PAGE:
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Thursday
Aug192004

Stingrays and Typhoons

StingrayDrag races. Chase on bikes. Motocross racing. Transportation. Street credibility. Freedom.

These were the things a bike meant to every kid in my neighborhood. For us, bikes were something we lived on, especially during long summer breaks from school. You might say that our lives revolved around our bikes, though at the time we really didn't realize it.

On any given summer day in our neighborhood, you could find our crew of boys having a drag race, or playing bike chase (where one person is deemed "it" and the rest get a minute lead to try and evade that person within the chase boundaries) or maybe having a dirt bike race wherever we could scratch out a route in our cement jungle.

Now, all of my neighborhood friends all had the Corvette of kid bikes — the Schwinn Stingray. The Stingray was a very, very cool bike to have. Combine a 20" rear slick, coaster brakes, a banana seat and sissy bar handlebars, and you had a stylin' kid-ride. Interestingly enough, the Schwinn Stingray is enjoying a comeback.

I nor my family had the money to buy a new or even a used Stingray, but early in my kid-life, I was fortunate to land cousin's old, blue Schwinn Typhoon, which needed a bit of work. The Typhoon's frame and structure was nearly identical to the Stingray, except that the crank gear was about 15-20% smaller.

With my dad's help, wasn't hard to turn my Typhoon into a very respectable street bike that looked just like a Stingray. In fact, over its lifetime, my Typhoon was also turned into a cool BMX bike (for the time) with knobby tires, BMX handlebars and an off-road seat.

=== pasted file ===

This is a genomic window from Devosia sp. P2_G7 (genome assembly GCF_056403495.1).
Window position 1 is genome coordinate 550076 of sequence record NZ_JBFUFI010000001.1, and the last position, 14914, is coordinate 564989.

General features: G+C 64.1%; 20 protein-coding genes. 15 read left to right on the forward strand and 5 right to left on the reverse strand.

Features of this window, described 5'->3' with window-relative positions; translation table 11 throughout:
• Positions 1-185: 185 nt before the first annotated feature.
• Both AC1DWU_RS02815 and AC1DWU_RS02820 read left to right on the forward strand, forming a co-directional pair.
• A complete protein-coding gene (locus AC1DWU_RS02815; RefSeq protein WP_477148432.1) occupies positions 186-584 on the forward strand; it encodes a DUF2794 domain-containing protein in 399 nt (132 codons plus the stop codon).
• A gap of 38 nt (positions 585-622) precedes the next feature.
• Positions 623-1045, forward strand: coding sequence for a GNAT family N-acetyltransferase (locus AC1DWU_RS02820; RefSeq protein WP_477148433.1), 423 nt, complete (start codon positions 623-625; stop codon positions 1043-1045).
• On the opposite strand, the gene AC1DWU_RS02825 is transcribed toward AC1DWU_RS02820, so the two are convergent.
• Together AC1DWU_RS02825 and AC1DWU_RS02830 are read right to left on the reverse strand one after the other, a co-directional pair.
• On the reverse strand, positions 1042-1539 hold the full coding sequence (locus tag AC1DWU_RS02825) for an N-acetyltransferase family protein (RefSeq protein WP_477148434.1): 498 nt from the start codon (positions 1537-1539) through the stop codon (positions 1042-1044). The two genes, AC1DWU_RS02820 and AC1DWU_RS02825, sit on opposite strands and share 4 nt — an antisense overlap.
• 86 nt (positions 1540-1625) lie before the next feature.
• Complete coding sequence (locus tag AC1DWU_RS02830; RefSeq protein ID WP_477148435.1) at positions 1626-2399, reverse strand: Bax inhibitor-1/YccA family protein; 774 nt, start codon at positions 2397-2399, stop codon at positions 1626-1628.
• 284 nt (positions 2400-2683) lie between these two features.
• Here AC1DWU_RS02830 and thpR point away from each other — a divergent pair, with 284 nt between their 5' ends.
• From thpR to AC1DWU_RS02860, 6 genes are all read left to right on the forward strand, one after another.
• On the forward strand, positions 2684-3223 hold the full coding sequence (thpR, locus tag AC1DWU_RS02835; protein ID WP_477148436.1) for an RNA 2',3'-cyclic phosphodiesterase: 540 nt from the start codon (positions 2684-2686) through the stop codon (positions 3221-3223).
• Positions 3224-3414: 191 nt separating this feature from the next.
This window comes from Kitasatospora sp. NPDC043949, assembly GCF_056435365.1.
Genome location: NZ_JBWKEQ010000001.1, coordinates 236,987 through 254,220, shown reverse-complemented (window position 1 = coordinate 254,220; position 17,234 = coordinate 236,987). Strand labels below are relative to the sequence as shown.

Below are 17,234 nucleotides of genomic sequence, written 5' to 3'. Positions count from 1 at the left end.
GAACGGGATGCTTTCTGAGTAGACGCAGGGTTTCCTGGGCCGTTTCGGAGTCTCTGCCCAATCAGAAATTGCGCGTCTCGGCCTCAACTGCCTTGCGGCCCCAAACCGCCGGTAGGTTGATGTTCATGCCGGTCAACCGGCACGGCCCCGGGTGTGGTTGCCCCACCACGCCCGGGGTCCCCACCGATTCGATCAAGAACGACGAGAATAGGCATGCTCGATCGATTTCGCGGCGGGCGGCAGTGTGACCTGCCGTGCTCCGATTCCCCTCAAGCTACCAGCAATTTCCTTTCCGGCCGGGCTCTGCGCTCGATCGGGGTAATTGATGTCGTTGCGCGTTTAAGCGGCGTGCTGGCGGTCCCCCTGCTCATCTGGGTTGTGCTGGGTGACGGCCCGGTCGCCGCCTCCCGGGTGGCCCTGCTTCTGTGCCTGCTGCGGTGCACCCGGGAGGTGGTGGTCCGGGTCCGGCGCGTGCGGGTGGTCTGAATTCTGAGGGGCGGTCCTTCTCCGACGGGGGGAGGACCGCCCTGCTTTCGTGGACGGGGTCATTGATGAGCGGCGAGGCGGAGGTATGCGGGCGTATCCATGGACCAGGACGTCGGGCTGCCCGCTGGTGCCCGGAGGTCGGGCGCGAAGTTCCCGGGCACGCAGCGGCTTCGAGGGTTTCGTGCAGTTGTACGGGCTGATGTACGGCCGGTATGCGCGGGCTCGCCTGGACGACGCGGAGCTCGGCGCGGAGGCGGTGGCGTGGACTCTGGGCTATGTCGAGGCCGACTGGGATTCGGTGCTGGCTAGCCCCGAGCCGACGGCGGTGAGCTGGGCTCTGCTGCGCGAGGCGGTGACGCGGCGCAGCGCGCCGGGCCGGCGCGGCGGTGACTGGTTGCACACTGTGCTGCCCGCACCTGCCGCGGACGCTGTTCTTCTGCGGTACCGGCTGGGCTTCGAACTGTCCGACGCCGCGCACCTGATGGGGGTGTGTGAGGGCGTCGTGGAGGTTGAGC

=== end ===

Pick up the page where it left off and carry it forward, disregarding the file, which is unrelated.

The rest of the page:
What I came to love most about the Typhoon was its smaller crank. Initially, I thought it a disadvantage, since Stingray riders were able to ride with less cranking. However, as I adapted to my smaller gear, I began to build more leg muscle and developed a high cadence. In drag races, I was the quickest off the line and generally smoked Stingray riders at the finish.

On longer tours, races and chases my improved muscle tone kept me riding easily with the Stingray boys and allowed me the ability to launch an attack even at full spin on a hill, while my Stingray riding pals were left pumping for dear life.

The Typhoon's small gear has even impacted my road and mountain bike riding today, since I can maintain a good cadence on various terrains, and can still kick in the afterburners when they're needed.

Unfortunately, my Typhoon has been lost, and I don't know where it is. Could be buried in my parent's garage somewhere, wheelless and rusting. Once I moved to a 10 speed and mountain bikes, I apparently lost interest. I'll have to do some searching at mom & dad's place next weekend and see if it's still there.

My post here really has no point other than to share fond memories, inspired by the renewal of the Stingray. I suppose the new Stingrays will be bought by guys in my age range, trying to relive the good old Stingray days. I have to admit I'm tempted. Still, I hope some young kids manage to get a few and experience the fun of riding one too. Maybe I should start thinking about a bike for Nathan? ;-)

So what are your memories of biking as a kid? Did you have any fond experiences of "living" on your bike? If so, I'd love to hear about them.

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